How are we to understand a project whose primary objective is “to forge in common a memory, an imaginary, a common view of the world that surrounds us”? What does it mean when that same project attempts to create a common culture by simultaneously broadcasting television programing to German and French audiences, especially when that broadcasting is developed from a German or French perspective and then (mis)translated into the other language with insufficient concern for the lost context? These transcultural questions were two of many issues raised by Damien Stankiewicz’s “Is Europe Lost in Translation?: Lessons from the Micro-Politics of Meaning at the French-German Television Channel ARTE.” Though ostensibly a series of vignettes drawn from Stankiewicz’s fieldwork at the Strasbourg television channel, the paper becomes a study of the politics of translation when well-meaning cosmopolitanism becomes straitjacketed by nationalism, when polylingual discourse becomes “serial monolingualism” (a term I borrow from Bethan Wiggin). Via Stankiewicz’s dispiriting experiences at ARTE, we watch an admirable (it seems) effort flounder when it focuses too much on telling and too little on listening. Consequently, the channel’s unidirectional linguistic and cultural translations frequently miss their mark.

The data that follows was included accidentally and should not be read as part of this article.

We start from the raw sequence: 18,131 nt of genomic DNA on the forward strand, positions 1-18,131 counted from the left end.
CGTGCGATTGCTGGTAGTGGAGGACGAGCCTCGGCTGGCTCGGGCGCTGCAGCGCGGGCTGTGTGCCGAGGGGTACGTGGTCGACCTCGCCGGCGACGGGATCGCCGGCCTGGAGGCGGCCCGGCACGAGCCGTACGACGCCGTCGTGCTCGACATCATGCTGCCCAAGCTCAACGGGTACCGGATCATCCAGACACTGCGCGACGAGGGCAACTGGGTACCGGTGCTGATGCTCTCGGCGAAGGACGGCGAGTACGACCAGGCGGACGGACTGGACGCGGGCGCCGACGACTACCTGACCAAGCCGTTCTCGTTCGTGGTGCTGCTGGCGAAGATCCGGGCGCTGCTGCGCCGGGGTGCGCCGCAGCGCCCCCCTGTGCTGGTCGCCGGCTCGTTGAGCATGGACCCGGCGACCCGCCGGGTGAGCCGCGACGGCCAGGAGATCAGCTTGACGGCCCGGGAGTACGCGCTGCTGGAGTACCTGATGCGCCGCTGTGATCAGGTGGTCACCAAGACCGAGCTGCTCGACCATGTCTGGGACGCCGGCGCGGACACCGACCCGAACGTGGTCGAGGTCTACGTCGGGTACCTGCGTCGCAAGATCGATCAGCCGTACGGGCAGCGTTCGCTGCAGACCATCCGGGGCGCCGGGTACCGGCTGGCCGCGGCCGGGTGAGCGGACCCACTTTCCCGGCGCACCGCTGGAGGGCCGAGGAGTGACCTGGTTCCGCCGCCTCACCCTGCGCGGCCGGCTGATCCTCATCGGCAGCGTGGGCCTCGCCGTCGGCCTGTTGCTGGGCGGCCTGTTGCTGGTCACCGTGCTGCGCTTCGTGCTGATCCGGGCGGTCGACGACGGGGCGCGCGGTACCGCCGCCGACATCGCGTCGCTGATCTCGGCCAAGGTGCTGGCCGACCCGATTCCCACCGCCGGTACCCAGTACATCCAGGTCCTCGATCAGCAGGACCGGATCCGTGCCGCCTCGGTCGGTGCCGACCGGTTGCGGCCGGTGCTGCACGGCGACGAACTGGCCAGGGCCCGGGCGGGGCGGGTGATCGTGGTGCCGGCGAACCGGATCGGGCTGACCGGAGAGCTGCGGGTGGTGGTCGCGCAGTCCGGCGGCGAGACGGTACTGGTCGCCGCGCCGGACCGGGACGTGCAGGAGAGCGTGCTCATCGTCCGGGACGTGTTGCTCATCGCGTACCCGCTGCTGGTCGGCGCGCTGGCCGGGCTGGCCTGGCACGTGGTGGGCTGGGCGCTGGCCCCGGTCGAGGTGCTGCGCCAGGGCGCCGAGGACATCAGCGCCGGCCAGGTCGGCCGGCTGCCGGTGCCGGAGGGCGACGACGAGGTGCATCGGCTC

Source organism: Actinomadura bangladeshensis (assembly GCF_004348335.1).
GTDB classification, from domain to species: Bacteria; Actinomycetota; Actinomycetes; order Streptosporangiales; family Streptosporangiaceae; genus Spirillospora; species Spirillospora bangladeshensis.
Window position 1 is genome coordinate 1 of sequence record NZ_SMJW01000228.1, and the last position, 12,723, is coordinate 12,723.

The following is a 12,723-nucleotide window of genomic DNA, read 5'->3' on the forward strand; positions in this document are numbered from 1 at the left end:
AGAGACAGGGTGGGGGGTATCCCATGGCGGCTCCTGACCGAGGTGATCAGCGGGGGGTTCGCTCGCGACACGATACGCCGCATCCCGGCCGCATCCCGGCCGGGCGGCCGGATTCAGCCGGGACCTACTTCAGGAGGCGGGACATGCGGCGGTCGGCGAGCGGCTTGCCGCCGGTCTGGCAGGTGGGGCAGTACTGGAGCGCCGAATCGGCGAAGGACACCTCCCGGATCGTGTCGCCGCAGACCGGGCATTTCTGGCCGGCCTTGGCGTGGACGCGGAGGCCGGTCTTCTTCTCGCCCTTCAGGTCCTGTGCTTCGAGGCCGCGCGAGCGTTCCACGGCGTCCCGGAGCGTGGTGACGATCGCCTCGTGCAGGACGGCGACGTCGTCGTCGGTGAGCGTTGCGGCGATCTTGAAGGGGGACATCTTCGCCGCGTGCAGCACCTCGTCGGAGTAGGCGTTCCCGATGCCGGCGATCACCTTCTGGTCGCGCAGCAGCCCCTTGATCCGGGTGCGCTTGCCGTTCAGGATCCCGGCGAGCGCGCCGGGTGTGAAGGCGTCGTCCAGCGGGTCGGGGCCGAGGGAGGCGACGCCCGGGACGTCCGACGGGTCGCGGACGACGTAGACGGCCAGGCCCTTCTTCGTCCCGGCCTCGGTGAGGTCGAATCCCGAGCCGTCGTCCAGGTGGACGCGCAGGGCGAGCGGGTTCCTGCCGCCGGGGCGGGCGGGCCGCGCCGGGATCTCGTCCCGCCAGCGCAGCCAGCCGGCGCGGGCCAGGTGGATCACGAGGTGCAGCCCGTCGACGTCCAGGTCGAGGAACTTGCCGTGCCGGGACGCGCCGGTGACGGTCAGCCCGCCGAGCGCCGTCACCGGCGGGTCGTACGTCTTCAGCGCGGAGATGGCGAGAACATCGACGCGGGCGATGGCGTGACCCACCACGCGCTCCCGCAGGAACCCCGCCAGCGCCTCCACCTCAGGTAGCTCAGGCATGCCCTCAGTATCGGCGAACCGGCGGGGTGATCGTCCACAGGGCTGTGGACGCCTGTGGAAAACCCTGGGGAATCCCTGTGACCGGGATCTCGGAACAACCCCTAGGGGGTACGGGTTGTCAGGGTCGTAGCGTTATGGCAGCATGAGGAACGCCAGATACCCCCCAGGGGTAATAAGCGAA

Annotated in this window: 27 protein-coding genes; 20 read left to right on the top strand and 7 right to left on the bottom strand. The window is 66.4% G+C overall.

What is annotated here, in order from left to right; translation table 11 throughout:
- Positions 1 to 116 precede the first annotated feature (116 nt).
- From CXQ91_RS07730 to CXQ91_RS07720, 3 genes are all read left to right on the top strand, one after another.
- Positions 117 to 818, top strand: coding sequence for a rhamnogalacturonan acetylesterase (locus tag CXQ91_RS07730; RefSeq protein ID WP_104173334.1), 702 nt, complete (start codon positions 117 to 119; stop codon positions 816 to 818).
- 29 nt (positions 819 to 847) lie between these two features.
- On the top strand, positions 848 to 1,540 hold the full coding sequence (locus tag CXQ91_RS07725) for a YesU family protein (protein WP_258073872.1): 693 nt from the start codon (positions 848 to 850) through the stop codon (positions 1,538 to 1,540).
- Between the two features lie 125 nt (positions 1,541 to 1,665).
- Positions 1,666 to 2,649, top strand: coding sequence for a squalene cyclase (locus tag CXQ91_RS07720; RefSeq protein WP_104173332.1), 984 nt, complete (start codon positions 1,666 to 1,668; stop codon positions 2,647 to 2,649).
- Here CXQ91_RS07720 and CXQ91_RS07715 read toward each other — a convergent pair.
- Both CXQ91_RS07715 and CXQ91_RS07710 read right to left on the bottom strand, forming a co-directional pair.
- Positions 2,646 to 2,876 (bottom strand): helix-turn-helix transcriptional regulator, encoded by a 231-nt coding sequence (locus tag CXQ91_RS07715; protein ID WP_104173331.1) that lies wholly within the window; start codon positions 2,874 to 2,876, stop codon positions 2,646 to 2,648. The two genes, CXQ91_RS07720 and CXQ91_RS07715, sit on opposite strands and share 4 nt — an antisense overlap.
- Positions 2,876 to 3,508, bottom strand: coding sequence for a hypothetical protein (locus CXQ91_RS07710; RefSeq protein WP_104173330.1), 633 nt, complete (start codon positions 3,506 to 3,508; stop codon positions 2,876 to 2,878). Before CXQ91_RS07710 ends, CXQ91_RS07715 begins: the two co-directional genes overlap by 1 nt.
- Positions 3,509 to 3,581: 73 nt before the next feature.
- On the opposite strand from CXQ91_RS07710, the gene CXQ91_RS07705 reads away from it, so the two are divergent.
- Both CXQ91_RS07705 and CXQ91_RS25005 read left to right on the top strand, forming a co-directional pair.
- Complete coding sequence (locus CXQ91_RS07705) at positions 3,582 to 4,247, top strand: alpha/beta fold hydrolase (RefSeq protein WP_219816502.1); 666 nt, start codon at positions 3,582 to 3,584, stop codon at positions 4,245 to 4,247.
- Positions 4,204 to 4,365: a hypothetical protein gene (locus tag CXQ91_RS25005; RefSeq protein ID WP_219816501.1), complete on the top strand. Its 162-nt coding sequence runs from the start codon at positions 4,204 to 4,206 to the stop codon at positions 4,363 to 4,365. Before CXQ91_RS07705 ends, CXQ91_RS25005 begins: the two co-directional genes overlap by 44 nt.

For me, ARTE’s efforts and frustrations provide a potent reminder to the pitfalls of a transnational cultural project. It’s good to be reminded that political agendas (whether or not they are self-recognized) can thwart the highest-minded efforts.
When we launched Global Chaucers in 2012, our purposes were limited and certainly felt apolitical to us. Within months we realized that even our most minimal goals could not be reached without collaborators outside our immediate contacts. At this point, Global Chaucers became politically inflected. Although the direction of Global Chaucers continued to be primarily determined by our goals and interests, our collaborators’ local concerns also shaped the project. Global Chaucers couldn’t be about telling members of the scholarly collective how they should appropriate, understand, or interpret Chaucer. Instead, it had to became a listening campaign, an effort to learn how Chaucer’s non-Anglophone readers understood his work and how they translated that understanding to other non-Anglophone readers. I think it’s this insistence on listening that has helped us expand our network, bringing in new voices and new perspectives, united not by a common understanding of a single text but by a common delight.